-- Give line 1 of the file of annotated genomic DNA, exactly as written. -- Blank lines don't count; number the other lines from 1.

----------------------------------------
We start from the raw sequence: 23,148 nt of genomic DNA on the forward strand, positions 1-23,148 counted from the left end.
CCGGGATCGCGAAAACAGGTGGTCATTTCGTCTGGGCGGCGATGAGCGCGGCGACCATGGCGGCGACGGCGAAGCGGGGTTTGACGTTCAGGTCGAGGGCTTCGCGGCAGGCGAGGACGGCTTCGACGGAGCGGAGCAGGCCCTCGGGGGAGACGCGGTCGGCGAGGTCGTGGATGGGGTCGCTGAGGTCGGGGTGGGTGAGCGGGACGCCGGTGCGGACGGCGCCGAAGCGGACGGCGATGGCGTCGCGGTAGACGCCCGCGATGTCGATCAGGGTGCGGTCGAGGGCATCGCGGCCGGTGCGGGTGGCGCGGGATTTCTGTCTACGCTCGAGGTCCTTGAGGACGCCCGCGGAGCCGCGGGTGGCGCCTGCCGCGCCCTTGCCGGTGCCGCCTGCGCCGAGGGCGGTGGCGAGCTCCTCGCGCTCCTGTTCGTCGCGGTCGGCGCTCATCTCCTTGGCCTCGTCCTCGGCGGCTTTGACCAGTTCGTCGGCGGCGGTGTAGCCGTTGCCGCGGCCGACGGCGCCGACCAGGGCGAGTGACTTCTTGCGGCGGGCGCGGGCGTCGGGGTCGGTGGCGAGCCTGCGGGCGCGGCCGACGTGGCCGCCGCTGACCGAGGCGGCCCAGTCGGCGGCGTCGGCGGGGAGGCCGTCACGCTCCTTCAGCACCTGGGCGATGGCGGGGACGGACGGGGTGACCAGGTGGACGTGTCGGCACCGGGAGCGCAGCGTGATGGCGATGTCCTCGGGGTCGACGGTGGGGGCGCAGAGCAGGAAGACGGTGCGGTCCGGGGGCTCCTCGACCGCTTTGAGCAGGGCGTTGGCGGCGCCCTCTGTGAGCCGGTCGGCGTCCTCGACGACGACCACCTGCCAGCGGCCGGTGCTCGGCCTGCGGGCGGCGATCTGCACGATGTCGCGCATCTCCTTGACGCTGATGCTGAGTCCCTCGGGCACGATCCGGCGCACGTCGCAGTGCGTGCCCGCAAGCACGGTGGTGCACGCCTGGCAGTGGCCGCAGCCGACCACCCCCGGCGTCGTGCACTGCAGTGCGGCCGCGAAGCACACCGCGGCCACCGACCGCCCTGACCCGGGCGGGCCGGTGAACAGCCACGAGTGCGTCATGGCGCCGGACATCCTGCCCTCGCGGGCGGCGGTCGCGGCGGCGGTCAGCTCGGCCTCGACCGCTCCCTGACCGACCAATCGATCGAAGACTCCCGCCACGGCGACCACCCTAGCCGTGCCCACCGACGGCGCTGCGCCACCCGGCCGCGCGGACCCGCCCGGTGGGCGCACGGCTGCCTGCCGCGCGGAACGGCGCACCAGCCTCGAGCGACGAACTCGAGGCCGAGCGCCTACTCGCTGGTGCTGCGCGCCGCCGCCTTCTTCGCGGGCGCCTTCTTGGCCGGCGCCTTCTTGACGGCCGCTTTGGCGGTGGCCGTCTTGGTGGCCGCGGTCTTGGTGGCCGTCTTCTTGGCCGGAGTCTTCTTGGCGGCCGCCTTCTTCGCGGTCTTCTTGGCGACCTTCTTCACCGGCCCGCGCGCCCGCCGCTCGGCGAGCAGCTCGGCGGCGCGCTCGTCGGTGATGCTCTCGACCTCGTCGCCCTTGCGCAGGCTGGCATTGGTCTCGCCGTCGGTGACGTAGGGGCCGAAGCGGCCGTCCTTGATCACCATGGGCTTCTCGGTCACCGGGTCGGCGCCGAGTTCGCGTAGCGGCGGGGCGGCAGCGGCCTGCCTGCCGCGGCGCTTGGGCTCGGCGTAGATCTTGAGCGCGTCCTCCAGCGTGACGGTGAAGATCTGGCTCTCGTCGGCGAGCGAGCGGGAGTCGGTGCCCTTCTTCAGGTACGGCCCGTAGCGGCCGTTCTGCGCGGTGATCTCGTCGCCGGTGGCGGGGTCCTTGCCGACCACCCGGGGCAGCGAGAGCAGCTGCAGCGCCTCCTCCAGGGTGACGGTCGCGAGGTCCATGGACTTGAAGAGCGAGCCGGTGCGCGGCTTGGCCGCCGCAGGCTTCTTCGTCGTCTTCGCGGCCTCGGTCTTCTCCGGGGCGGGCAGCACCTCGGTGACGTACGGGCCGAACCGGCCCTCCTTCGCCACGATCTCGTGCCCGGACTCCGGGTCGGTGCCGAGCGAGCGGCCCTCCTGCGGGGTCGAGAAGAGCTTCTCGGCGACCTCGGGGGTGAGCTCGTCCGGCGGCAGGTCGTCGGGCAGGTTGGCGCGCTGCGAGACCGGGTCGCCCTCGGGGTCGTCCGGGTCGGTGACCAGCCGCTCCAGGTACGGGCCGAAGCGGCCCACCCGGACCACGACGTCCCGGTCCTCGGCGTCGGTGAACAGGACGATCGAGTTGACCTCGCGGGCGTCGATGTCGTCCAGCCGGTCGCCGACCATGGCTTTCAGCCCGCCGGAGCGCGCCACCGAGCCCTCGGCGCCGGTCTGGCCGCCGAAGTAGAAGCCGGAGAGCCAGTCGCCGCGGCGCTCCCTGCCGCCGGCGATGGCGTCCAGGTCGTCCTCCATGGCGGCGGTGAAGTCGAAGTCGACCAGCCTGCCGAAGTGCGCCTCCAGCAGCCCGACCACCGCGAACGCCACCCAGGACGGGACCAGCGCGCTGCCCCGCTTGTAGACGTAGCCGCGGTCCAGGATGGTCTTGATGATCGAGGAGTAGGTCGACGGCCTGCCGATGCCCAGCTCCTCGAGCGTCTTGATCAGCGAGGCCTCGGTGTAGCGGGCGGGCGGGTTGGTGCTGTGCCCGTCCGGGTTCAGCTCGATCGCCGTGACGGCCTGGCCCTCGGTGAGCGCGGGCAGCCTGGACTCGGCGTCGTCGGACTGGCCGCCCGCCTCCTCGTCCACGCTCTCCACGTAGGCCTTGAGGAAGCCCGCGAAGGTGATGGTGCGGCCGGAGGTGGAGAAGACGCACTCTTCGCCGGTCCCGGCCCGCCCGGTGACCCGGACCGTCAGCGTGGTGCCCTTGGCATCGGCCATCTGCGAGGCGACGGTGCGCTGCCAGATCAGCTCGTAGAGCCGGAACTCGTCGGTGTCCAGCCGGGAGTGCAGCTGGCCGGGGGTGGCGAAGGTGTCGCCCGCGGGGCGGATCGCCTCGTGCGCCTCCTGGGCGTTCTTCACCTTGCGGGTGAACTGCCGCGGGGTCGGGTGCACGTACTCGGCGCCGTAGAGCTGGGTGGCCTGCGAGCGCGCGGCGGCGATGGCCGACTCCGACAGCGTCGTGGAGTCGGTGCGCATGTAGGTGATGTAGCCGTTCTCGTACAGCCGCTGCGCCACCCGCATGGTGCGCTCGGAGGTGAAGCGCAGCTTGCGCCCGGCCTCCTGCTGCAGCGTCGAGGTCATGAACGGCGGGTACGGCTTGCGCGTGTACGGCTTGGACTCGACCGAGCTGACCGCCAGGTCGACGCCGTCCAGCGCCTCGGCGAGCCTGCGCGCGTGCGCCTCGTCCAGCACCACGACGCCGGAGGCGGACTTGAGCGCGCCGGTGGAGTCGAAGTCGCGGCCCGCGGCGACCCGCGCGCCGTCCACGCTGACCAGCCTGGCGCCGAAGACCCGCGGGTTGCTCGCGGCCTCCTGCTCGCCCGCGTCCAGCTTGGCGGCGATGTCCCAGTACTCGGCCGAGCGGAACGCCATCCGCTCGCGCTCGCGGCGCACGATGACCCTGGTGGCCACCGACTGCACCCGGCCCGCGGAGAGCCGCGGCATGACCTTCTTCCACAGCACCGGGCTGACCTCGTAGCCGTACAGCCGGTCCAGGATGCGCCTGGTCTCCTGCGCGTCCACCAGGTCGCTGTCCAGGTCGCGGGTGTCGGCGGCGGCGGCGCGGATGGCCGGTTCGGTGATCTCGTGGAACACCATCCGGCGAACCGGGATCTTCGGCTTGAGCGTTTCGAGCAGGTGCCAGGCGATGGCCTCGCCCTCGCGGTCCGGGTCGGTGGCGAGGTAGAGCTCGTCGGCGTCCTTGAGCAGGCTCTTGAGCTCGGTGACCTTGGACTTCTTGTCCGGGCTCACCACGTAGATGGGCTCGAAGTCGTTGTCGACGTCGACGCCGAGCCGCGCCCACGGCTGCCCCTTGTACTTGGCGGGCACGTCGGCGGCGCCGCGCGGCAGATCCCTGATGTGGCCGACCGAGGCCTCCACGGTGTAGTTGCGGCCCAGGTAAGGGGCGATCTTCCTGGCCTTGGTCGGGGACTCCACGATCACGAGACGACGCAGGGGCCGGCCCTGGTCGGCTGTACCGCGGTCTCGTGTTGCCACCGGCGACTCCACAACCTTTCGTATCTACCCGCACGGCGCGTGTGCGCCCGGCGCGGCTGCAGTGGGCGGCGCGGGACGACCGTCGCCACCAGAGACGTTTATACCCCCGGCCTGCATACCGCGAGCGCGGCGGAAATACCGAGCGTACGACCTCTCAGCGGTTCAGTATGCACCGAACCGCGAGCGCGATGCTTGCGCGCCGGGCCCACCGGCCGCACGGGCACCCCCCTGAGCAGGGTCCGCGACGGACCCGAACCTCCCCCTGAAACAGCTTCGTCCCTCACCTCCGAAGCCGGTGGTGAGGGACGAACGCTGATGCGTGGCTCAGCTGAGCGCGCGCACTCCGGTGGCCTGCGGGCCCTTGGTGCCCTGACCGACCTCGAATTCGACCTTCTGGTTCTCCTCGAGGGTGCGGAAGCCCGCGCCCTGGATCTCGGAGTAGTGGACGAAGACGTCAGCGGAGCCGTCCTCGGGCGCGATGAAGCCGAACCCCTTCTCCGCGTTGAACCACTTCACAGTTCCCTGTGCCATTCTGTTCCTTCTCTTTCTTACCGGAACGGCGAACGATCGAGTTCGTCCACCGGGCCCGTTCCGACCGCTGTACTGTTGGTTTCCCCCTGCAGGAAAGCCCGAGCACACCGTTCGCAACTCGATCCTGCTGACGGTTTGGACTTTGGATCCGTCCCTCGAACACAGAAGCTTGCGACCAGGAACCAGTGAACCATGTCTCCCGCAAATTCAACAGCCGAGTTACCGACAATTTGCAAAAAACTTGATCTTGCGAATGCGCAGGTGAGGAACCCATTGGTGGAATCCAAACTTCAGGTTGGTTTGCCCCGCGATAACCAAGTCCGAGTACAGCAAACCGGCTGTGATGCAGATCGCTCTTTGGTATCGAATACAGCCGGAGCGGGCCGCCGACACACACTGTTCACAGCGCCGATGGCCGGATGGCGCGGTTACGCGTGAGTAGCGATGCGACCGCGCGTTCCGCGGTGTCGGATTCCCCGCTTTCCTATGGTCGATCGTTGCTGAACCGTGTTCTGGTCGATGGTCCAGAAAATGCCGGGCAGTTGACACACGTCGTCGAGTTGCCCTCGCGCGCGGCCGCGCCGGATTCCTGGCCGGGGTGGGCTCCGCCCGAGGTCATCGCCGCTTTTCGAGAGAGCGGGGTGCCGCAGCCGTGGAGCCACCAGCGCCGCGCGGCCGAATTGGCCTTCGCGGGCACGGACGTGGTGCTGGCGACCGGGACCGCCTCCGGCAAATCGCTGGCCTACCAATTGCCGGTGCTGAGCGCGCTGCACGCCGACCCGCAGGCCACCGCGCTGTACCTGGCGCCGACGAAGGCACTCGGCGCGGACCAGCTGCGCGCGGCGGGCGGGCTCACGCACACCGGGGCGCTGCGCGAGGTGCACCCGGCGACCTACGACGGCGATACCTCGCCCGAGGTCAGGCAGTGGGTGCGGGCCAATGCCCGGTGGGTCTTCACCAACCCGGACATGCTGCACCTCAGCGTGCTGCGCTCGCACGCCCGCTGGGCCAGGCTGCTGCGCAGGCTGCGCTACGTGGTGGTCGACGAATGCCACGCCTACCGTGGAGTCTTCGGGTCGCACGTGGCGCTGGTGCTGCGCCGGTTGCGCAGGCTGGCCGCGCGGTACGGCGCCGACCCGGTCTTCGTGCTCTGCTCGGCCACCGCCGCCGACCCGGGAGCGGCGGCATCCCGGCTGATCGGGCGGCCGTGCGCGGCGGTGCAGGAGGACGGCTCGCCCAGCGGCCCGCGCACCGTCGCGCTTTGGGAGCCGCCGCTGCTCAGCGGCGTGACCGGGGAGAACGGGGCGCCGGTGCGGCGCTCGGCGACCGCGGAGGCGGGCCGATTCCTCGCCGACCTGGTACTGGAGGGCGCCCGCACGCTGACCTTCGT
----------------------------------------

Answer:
We start from the raw sequence: 23,148 nt of genomic DNA on the forward strand, positions 1-23,148 counted from the left end.